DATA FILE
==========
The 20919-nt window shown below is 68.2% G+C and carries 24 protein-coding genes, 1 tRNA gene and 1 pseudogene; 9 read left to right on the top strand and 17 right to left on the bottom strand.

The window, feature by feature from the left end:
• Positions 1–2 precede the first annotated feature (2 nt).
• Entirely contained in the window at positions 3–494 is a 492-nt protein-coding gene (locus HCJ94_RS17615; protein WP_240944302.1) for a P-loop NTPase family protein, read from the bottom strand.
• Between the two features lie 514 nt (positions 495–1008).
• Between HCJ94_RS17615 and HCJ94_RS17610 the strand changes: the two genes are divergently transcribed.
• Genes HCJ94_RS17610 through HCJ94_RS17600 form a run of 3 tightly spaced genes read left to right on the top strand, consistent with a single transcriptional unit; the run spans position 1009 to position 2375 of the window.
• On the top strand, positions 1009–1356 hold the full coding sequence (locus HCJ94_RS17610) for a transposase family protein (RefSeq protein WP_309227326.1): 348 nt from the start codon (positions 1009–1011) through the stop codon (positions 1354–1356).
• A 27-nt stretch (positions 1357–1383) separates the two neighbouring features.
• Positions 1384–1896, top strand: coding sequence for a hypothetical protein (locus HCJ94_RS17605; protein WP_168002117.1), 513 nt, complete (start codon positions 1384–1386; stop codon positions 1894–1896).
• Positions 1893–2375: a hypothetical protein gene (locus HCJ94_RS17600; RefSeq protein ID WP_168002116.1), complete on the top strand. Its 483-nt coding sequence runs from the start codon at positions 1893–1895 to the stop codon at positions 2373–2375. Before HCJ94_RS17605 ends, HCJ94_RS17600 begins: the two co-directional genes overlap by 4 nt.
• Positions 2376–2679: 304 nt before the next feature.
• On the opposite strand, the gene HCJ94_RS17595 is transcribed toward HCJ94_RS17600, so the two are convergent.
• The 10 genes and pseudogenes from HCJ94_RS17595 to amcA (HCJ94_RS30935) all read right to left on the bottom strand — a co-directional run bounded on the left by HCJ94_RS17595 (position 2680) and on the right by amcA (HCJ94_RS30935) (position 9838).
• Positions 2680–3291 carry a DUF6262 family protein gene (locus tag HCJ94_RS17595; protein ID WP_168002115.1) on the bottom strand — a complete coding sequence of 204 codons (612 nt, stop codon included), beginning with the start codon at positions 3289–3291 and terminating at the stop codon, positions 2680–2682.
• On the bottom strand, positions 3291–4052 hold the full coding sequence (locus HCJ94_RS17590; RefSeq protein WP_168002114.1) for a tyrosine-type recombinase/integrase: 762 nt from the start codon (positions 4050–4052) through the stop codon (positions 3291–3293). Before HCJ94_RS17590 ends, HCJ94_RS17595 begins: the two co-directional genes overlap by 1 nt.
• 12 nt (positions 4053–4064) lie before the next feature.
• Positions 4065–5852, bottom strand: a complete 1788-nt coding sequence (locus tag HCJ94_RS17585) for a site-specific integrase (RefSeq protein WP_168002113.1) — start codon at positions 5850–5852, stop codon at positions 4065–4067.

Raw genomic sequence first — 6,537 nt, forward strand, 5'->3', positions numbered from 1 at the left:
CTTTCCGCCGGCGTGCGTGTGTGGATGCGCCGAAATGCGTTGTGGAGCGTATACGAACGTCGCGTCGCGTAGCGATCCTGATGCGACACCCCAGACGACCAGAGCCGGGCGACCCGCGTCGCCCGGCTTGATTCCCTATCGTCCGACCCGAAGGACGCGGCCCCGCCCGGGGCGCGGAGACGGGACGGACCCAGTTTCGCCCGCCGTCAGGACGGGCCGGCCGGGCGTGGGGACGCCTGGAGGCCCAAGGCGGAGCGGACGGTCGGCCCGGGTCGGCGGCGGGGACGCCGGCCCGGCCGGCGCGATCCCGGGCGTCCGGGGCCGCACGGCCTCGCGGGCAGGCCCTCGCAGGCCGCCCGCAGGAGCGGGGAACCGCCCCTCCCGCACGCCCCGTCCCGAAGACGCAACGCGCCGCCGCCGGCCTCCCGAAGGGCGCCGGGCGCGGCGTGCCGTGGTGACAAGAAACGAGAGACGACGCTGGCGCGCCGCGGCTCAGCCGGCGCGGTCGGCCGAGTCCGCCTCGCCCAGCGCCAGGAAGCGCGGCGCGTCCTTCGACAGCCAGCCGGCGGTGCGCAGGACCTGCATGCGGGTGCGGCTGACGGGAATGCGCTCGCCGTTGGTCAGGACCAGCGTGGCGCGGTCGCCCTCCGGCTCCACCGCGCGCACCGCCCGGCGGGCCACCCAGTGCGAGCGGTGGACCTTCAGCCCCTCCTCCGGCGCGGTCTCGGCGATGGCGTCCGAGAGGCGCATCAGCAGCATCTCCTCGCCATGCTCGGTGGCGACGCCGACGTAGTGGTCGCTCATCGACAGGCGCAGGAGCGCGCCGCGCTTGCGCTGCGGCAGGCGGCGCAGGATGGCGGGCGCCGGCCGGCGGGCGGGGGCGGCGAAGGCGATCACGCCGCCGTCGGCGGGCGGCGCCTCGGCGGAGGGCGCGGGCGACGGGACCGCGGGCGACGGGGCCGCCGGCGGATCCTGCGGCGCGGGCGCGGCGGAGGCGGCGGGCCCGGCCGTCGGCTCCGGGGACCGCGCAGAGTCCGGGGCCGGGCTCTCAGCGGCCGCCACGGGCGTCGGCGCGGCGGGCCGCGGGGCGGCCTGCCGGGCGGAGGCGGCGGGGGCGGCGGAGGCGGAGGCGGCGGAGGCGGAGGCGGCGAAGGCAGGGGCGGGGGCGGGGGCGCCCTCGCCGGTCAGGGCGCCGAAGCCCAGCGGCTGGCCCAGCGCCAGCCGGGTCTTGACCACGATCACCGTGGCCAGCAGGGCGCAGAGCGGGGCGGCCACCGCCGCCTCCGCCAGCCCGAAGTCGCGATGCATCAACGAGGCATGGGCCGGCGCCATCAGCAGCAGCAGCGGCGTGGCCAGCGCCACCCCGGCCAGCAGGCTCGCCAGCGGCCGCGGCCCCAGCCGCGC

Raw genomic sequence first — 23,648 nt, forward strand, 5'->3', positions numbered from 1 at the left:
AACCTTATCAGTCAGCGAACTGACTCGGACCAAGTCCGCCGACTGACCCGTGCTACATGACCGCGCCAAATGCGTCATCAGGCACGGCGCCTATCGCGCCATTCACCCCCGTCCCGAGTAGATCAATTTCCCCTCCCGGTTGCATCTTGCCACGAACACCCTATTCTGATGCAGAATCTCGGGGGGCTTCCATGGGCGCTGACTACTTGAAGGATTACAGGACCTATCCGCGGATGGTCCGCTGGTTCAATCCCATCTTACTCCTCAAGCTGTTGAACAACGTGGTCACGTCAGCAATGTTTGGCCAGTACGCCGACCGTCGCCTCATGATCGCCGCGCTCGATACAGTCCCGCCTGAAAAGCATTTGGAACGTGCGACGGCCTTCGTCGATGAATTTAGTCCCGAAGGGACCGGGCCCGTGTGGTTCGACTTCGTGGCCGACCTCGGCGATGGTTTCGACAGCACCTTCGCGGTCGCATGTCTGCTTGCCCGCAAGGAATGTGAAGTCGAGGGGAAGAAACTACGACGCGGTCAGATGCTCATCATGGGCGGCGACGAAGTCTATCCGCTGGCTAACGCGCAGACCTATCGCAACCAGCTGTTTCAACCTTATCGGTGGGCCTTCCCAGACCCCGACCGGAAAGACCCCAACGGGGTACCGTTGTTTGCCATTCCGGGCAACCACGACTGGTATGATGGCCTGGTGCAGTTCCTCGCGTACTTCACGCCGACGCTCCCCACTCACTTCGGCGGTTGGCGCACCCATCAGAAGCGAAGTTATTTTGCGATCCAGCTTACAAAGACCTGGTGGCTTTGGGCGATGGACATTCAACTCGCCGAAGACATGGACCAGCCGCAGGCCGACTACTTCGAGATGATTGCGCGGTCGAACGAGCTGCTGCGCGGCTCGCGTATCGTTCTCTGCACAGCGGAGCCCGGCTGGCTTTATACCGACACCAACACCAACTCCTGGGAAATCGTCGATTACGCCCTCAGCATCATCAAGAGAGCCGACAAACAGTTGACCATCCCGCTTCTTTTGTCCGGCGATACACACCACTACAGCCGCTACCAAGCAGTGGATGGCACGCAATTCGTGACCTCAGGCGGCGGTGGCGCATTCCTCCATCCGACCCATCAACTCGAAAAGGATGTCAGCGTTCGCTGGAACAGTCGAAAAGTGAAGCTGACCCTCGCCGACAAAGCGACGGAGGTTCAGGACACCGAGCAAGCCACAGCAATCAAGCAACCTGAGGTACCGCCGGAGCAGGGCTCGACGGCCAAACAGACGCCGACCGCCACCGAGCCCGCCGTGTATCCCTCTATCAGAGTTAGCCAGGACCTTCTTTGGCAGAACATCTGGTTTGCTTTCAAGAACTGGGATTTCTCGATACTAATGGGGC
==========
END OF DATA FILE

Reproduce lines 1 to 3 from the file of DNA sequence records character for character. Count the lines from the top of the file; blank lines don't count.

The 20919-nt window shown below is 68.2% G+C and carries 24 protein-coding genes, 1 tRNA gene and 1 pseudogene; 9 read left to right on the top strand and 17 right to left on the bottom strand.

The window, feature by feature from the left end:
• Positions 1–2 precede the first annotated feature (2 nt).